How do you feel about your share portfolio right now? If you’re like me, and many other UK investors, you’re probably feeling pretty good at present. The market has been rising, volatility is low and this investing game seems, well, pretty easy right?
However before you decide that it’s time to invest a whole lot more capital into the market, be aware that several indicators are suggesting to me that now might not be the best time to do so, and that a little patience may pay dividends.
Investor sentiment warning
The first indicator that concerns me is investor sentiment. Because right now, it’s at a high level. Indeed, sentiment has reached its highest level since April 2016, according to the latest Lloyds Bank Sentiment index released last week. The index climbed to 6.1%, double the reading of 2.98% this time last year, suggesting that investors are feeling confident despite the uncertainty that lies ahead.
Investor sentiment is a classic contrarian indicator. Often, when investors are in a feel-good mood, it means that it might be time to batten down the hatches. As Warren Buffett insists: “Be fearful when others are greedy and greedy when others are fearful.”
While we’re certainly not in an over-exuberant bull market right now (I haven’t been offered any share tips from taxi drivers recently), I’d still argue that an element of caution is warranted, with Brexit and/or Trump issues likely to cause turbulence at any given moment.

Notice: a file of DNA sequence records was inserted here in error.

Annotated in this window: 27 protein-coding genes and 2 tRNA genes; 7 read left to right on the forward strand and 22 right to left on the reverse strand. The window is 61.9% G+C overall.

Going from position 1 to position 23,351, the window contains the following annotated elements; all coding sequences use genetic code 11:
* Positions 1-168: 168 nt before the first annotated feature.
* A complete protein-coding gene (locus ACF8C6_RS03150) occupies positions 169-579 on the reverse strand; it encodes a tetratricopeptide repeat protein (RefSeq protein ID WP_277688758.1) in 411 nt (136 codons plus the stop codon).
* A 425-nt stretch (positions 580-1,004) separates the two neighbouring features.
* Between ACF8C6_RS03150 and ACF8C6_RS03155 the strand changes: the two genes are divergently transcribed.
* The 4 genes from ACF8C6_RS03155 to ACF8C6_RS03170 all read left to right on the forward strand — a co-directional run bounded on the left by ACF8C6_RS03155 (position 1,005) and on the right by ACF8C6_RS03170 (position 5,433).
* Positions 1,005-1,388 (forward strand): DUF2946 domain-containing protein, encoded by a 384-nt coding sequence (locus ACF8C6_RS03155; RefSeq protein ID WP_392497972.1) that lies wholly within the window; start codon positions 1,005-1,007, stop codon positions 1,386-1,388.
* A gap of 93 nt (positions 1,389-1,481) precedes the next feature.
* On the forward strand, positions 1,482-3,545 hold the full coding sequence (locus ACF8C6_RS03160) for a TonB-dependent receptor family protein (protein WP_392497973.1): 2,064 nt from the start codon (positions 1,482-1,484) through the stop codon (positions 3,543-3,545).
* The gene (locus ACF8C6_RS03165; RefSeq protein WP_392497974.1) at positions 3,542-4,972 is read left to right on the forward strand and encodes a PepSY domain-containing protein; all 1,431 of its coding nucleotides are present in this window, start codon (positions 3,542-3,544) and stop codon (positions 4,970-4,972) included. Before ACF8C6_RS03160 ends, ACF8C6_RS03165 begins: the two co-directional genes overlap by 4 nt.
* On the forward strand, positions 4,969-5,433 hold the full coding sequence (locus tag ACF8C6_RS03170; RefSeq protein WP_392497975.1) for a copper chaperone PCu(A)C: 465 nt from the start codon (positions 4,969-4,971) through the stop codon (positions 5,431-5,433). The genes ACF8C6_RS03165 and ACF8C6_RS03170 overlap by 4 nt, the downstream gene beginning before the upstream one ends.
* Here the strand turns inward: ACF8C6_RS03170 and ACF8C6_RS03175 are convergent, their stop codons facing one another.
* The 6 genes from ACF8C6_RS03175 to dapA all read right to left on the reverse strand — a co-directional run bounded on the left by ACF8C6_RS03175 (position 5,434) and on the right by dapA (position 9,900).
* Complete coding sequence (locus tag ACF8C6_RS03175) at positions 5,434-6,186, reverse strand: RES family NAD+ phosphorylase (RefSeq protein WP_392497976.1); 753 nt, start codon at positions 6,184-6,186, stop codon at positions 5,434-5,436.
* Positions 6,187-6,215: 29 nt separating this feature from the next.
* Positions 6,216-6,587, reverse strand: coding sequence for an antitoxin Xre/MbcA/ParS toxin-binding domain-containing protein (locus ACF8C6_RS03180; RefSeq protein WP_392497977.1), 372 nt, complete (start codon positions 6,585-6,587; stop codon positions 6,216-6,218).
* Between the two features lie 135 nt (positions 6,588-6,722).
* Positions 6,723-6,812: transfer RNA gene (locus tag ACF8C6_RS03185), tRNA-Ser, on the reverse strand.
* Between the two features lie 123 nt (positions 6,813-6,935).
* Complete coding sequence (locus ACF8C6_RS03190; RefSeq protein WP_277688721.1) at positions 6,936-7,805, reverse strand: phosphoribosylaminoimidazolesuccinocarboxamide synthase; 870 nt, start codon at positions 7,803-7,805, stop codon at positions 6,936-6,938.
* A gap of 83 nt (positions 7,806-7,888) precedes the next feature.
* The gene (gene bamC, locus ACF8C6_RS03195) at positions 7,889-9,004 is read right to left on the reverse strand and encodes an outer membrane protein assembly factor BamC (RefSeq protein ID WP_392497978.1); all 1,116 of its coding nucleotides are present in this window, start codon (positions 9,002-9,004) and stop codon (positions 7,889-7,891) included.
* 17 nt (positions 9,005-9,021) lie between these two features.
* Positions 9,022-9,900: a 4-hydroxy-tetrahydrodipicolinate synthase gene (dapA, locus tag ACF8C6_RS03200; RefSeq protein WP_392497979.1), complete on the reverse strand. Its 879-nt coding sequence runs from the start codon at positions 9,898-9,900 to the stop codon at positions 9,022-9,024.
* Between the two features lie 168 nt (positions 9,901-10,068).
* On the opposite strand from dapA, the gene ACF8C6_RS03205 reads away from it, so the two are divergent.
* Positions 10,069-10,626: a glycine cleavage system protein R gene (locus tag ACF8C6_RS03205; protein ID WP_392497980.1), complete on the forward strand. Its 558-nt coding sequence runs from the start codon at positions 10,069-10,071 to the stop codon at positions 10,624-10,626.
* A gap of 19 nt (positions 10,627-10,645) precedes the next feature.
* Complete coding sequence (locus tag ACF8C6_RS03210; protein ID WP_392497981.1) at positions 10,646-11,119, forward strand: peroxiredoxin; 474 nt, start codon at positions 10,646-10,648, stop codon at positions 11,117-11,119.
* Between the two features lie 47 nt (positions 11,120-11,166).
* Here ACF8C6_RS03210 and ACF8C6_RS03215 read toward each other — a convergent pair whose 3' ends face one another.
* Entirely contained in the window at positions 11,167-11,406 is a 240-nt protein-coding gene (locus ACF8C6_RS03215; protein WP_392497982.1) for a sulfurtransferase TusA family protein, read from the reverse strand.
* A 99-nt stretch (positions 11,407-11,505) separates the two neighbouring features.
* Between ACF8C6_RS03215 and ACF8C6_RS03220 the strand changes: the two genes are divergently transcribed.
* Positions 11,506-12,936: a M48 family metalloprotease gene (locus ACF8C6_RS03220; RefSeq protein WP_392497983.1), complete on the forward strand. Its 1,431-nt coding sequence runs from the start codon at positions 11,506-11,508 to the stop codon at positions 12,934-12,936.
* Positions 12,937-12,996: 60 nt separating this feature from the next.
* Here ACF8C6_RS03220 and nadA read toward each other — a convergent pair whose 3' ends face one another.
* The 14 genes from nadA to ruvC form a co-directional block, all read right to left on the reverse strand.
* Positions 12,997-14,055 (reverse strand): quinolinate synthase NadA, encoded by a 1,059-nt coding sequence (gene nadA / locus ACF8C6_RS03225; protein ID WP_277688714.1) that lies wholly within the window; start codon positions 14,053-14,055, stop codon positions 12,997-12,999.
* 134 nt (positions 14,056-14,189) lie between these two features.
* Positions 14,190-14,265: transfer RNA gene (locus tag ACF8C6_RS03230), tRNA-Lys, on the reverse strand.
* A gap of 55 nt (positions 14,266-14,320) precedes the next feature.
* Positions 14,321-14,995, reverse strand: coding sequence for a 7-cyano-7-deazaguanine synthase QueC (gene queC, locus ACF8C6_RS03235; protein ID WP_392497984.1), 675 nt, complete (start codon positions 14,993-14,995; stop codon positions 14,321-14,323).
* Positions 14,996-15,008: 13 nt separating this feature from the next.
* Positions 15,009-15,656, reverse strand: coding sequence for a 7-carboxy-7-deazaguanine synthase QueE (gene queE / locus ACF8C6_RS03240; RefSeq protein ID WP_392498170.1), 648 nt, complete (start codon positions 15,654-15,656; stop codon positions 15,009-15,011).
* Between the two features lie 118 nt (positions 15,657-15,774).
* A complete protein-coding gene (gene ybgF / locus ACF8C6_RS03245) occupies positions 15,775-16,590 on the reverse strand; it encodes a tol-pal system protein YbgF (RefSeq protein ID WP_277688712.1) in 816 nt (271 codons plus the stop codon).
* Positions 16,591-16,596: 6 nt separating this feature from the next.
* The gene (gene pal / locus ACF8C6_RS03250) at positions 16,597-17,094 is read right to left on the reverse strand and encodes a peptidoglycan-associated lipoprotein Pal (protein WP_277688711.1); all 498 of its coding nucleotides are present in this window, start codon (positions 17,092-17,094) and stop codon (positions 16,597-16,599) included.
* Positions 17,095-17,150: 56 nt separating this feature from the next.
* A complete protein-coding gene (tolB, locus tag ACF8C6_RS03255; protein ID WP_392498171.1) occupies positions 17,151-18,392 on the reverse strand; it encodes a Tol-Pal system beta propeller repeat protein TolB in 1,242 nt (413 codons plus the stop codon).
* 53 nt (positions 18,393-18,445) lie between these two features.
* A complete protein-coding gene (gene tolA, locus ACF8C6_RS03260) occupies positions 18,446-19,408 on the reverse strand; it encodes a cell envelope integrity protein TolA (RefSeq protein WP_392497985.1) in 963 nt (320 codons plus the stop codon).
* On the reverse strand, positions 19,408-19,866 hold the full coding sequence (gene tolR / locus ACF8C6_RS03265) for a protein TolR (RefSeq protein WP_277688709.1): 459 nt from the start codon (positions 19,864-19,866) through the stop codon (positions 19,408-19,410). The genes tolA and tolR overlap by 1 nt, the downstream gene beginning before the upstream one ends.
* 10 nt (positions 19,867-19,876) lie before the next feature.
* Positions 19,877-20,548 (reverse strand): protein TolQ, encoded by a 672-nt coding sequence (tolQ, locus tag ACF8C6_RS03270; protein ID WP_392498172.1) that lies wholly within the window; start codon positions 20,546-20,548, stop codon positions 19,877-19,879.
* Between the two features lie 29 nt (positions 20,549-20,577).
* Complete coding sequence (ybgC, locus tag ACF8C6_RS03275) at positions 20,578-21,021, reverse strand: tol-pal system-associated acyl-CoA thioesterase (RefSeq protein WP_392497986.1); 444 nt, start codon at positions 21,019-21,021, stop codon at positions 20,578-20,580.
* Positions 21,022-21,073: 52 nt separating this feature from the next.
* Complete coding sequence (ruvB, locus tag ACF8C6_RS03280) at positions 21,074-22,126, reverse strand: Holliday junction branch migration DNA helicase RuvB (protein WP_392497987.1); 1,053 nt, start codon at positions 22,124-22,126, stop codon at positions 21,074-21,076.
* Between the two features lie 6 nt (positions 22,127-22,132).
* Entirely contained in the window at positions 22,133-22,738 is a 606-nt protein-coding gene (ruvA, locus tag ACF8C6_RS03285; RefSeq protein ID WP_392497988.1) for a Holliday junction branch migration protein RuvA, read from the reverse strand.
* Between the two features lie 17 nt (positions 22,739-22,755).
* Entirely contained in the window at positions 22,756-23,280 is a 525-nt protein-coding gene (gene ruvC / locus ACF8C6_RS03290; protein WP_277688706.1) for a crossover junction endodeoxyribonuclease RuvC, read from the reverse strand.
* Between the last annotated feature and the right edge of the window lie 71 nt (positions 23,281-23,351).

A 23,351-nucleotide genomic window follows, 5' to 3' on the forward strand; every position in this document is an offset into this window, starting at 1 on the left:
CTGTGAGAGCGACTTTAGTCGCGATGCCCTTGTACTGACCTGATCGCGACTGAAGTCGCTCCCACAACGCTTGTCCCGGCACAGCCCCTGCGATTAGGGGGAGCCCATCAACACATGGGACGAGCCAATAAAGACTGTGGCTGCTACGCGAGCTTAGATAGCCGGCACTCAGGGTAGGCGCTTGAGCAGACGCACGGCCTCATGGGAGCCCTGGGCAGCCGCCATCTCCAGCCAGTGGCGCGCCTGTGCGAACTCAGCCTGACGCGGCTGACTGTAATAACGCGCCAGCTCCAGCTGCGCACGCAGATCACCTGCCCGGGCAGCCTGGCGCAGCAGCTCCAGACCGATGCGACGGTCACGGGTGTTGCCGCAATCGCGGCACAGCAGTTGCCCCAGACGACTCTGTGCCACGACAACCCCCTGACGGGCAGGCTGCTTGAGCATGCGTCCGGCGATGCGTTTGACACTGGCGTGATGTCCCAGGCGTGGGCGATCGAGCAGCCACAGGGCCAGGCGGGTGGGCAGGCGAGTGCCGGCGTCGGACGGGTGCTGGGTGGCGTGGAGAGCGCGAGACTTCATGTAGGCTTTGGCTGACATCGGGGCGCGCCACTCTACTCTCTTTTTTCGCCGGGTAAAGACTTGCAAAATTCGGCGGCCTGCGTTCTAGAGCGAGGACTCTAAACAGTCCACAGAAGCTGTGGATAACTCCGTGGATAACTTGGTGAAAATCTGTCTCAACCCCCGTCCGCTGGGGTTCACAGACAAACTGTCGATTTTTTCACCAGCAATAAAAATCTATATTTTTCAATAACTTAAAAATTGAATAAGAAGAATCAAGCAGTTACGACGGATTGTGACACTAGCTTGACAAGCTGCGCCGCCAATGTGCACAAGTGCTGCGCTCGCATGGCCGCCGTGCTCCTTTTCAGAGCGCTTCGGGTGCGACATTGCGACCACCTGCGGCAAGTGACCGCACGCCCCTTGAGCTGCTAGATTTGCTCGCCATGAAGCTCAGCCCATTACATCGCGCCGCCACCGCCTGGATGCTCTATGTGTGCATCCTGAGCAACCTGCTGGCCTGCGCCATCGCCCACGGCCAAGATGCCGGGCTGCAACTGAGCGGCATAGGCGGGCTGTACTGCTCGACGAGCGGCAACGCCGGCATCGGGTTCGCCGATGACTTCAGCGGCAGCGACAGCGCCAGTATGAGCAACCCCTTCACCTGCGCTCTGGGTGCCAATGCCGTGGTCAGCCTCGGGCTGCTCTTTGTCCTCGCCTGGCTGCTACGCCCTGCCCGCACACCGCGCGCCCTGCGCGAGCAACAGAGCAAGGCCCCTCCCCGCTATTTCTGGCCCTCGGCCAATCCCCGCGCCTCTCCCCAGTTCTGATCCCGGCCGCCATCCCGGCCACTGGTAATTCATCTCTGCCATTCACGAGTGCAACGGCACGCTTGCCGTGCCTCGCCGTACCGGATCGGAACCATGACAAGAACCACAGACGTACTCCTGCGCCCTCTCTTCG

The fear index
Another indicator that concerns me is the Volatility Index (VIX), also known as the ‘fear index‘.
The VIX is a popular measure of investor sentiment and market volatility. When markets are volatile, the VIX level spikes higher and when markets are calm, the VIX reading is low. A reading of 30 or higher is generally associated with high market turbulence, while values of 20 or lower signal a calmer market. So what’s the VIX doing right now?
Unbelievably, despite Brexit and Trump uncertainty, the VIX is trading at a level of around 12 at present. Make no mistake, this is an incredibly low level and suggests that markets are in a complacent, over-confident mood. While markets seem to be unconcerned about the ‘known unknowns’ such as Brexit and Trump, the question is what will happen when an ‘unknown unknown’ springs up?
Plan of action
So what’s the best plan of action? Private investors often make the classic mistake of investing too much at the top of the market. They feel that investing is easy because the market is rising and overcommit at precisely the wrong time. Been there, done that.
The key is to think like Buffett and wait patiently for opportunities, so that when others are ‘fearful’, you have the resolve and the capital to be ‘greedy’. Investing like this can make a huge difference to your long-term returns.
One sensible idea is to have some cash available on the sidelines. This way, if volatility suddenly arises, and those high-quality companies you’ve been dreaming about owning drop 10%-15%, you can buy them at more favourable prices. So that’s what I’m doing right now – stockpiling cash so I’m ready to capitalise when volatility strikes.
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